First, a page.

Spanish flagship Juan Carlos I, an aircraft carrier able to launch amphibious and airborne operations, has entered the Baltic Sea for the first time for the annual BALTOPS exercises.
"We’re here for the first time to reassure the Baltic States [and] NATO allies,” said Captain José Lago Ochoa standing alongside Latvian and US officers onboard the ship.
Reflecting the main BALTOPS objective of achieving cohesion among allies, Spanish crews honed their skills in amphibious landing and cooperation with other NATO states.
"The beaches are different, they are [shallow and] have many bumps," said Lt Anna Lacida onboard the ship. "Next time we might need to transfer more troops by helicopters."
Juan Carlos I is able to carry and launch jets, helicopters, as well as heavy armour, amphibious craft and various types of landing boats. It entered the Baltic sea for the first time, shifting from its usual area of operations in the Mediterranean.
"We have done similar operations before, but not on such a scale and working with [so many] allies," she added.
Spanish marines performed the first amphibious landing in the Baltics, operating alongside their own air assets from aboard Juan Carlos I.
“The US has marines – if there is a problem, send them; we’re also like that,” Major Hugo Santos, commander of the Spanish Marines 2nd Battalion, told LRT English in Latvia.
Spanish Marines were previously deployed within days to Lebanon in 2006 and were active in various theatres across the world, from humanitarian support in Haiti to counter-insurgency in Afghanistan and Iraq.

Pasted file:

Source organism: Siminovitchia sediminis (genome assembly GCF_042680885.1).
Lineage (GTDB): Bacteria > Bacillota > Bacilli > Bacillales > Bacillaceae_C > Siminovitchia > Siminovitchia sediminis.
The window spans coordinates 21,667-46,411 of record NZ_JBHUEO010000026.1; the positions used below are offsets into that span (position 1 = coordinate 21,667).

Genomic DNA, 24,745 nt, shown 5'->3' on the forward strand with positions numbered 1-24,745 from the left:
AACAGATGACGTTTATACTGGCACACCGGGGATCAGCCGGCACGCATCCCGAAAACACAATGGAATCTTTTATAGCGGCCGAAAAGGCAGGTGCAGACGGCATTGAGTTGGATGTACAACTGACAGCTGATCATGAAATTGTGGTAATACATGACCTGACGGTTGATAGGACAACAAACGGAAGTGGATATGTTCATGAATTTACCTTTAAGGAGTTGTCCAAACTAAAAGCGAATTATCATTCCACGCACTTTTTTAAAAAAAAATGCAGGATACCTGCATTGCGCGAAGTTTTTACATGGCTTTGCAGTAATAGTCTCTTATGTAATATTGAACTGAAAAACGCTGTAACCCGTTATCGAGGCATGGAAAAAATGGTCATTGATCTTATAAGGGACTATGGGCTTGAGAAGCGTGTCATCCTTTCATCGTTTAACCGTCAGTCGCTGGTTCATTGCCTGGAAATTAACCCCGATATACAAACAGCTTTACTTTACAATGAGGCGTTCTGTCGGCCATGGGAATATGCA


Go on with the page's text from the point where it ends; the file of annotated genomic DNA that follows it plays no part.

The flexibility to deploy marines anywhere “probably makes peace easier,” said Major Santos.
Spanish Marines are also the only national unit able to provide their own, brigade-size air defences, a capability which the Baltic states have tried to address for years.
Overhead, there have been no incidents so far, according to Lt Carlos Sanchez abord Juan Carlos I. In June 2019, a Russian warship nearly collided with a US vessel in the highly contested South China Sea.
Since the heightened tensions following Russia’s actions in Ukraine, previous BALTOPS exercises have featured the so-called ‘buzzing’ incidents, when Russian aircraft flew at low altitude over NATO ships.
This year, the three Russian ships assigned to track BALTOPS have made visual contact with the Spanish vessel, but have kept at a distance.
"We sail, they sail," said Lt. Carlos Sanchez onboard the Juan Carlos I. "We didn't have to take any additional measures."
Russian aircraft have intercepted Swedish and US reconnaissance planes over the Baltic Sea on Tuesday. NATO is mustering 36 aircraft for the operation.
Asked whether the Baltics present specific challenges, Lt Sancez responded: "It's cold here.”
After this deployment, the ship will return to its homeport in southern Spain.
LRT accepted travel and accommodation reimbursement from the US embassy in Vilnius; it had no effect on content.